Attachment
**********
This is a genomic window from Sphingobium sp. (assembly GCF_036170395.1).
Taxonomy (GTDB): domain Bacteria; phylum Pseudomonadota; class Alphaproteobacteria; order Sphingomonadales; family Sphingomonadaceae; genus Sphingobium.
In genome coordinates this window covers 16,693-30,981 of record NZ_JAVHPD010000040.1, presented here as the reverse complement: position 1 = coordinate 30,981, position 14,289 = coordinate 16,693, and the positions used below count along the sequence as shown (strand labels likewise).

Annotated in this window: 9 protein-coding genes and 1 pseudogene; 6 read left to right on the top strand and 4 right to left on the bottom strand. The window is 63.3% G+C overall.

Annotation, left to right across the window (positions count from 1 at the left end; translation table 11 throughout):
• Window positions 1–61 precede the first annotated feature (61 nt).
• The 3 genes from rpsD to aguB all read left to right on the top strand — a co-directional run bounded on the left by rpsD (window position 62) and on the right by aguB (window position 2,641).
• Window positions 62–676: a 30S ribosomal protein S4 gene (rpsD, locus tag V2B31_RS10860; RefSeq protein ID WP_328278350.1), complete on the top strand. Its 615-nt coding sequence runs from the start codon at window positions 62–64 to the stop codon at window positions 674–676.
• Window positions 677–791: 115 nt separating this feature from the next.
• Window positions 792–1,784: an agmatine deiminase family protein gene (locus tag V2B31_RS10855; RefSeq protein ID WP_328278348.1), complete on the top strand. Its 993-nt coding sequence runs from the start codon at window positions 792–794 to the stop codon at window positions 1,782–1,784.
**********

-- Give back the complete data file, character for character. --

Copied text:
This is a genomic window from Sphingobium sp. (assembly GCF_036170395.1).
Taxonomy (GTDB): domain Bacteria; phylum Pseudomonadota; class Alphaproteobacteria; order Sphingomonadales; family Sphingomonadaceae; genus Sphingobium.
In genome coordinates this window covers 16,693-30,981 of record NZ_JAVHPD010000040.1, presented here as the reverse complement: position 1 = coordinate 30,981, position 14,289 = coordinate 16,693, and the positions used below count along the sequence as shown (strand labels likewise).

Annotated in this window: 9 protein-coding genes and 1 pseudogene; 6 read left to right on the top strand and 4 right to left on the bottom strand. The window is 63.3% G+C overall.

Annotation, left to right across the window (positions count from 1 at the left end; translation table 11 throughout):
• Window positions 1–61 precede the first annotated feature (61 nt).
• The 3 genes from rpsD to aguB all read left to right on the top strand — a co-directional run bounded on the left by rpsD (window position 62) and on the right by aguB (window position 2,641).
• Window positions 62–676: a 30S ribosomal protein S4 gene (rpsD, locus tag V2B31_RS10860; RefSeq protein ID WP_328278350.1), complete on the top strand. Its 615-nt coding sequence runs from the start codon at window positions 62–64 to the stop codon at window positions 674–676.
• Window positions 677–791: 115 nt separating this feature from the next.
• Window positions 792–1,784: an agmatine deiminase family protein gene (locus tag V2B31_RS10855; RefSeq protein ID WP_328278348.1), complete on the top strand. Its 993-nt coding sequence runs from the start codon at window positions 792–794 to the stop codon at window positions 1,782–1,784.